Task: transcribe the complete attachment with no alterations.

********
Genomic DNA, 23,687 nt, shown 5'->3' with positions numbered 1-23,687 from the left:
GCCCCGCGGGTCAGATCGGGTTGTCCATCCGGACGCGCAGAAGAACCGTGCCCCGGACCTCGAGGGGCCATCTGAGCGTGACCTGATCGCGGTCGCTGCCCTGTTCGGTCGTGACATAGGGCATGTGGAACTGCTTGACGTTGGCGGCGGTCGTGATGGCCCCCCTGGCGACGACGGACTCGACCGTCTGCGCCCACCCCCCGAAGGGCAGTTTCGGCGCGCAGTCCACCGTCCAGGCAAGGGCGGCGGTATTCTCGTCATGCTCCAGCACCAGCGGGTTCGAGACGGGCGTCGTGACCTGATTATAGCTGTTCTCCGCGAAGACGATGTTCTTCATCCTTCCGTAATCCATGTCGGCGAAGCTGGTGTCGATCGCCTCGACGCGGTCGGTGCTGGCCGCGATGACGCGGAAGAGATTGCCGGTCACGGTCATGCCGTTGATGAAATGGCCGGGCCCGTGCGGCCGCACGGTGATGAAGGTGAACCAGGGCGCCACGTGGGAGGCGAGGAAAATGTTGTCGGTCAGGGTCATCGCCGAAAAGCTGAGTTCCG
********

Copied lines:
Genomic DNA, 23,687 nt, shown 5'->3' with positions numbered 1-23,687 from the left:
GCCCCGCGGGTCAGATCGGGTTGTCCATCCGGACGCGCAGAAGAACCGTGCCCCGGACCTCGAGGGGCCATCTGAGCGTGACCTGATCGCGGTCGCTGCCCTGTTCGGTCGTGACATAGGGCATGTGGAACTGCTTGACGTTGGCGGCGGTCGTGATGGCCCCCCTGGCGACGACGGACTCGACCGTCTGCGCCCACCCCCCGAAGGGCAGTTTCGGCGCGCAGTCCACCGTCCAGGCAAGGGCGGCGGTATTCTCGTCATGCTCCAGCACCAGCGGGTTCGAGACGGGCGTCGTGACCTGATTATAGCTGTTCTCCGCGAAGACGATGTTCTTCATCCTTCCGTAATCCATGTCGGCGAAGCTGGTGTCGATCGCCTCGACGCGGTCGGTGCTGGCCGCGATGACGCGGAAGAGATTGCCGGTCACGGTCATGCCGTTGATGAAATGGCCGGGCCCGTGCGGCCGCACGGTGATGAAGGTGAACCAGGGCGCCACGTGGGAGGCGAGGAAAATGTTGTCGGTCAGGGTCATCGCCGAAAAGCTGAGTTCCG